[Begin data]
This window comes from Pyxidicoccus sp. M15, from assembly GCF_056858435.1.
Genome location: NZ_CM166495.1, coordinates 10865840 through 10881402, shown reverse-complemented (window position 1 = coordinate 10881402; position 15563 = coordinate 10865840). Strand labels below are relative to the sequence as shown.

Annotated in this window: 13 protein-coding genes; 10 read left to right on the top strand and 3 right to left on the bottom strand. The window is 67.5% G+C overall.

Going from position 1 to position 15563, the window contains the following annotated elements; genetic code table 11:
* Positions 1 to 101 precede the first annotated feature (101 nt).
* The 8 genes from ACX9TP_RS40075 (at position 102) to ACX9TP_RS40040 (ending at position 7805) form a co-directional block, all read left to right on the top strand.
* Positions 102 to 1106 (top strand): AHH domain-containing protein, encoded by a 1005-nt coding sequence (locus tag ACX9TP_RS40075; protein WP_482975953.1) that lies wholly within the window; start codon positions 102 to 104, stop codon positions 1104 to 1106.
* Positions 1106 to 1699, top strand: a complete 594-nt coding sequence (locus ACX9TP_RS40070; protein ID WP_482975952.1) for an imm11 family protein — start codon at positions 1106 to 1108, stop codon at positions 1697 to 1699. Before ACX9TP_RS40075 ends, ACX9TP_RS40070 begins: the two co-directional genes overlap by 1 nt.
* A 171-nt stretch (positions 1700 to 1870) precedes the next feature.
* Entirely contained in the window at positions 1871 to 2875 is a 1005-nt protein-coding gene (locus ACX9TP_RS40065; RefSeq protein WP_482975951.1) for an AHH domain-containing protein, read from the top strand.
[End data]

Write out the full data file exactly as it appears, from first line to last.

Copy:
This window comes from Pyxidicoccus sp. M15, from assembly GCF_056858435.1.
Genome location: NZ_CM166495.1, coordinates 10865840 through 10881402, shown reverse-complemented (window position 1 = coordinate 10881402; position 15563 = coordinate 10865840). Strand labels below are relative to the sequence as shown.

Annotated in this window: 13 protein-coding genes; 10 read left to right on the top strand and 3 right to left on the bottom strand. The window is 67.5% G+C overall.

Going from position 1 to position 15563, the window contains the following annotated elements; genetic code table 11:
* Positions 1 to 101 precede the first annotated feature (101 nt).
* The 8 genes from ACX9TP_RS40075 (at position 102) to ACX9TP_RS40040 (ending at position 7805) form a co-directional block, all read left to right on the top strand.
* Positions 102 to 1106 (top strand): AHH domain-containing protein, encoded by a 1005-nt coding sequence (locus tag ACX9TP_RS40075; protein WP_482975953.1) that lies wholly within the window; start codon positions 102 to 104, stop codon positions 1104 to 1106.
* Positions 1106 to 1699, top strand: a complete 594-nt coding sequence (locus ACX9TP_RS40070; protein ID WP_482975952.1) for an imm11 family protein — start codon at positions 1106 to 1108, stop codon at positions 1697 to 1699. Before ACX9TP_RS40075 ends, ACX9TP_RS40070 begins: the two co-directional genes overlap by 1 nt.
* A 171-nt stretch (positions 1700 to 1870) precedes the next feature.
* Entirely contained in the window at positions 1871 to 2875 is a 1005-nt protein-coding gene (locus ACX9TP_RS40065; RefSeq protein WP_482975951.1) for an AHH domain-containing protein, read from the top strand.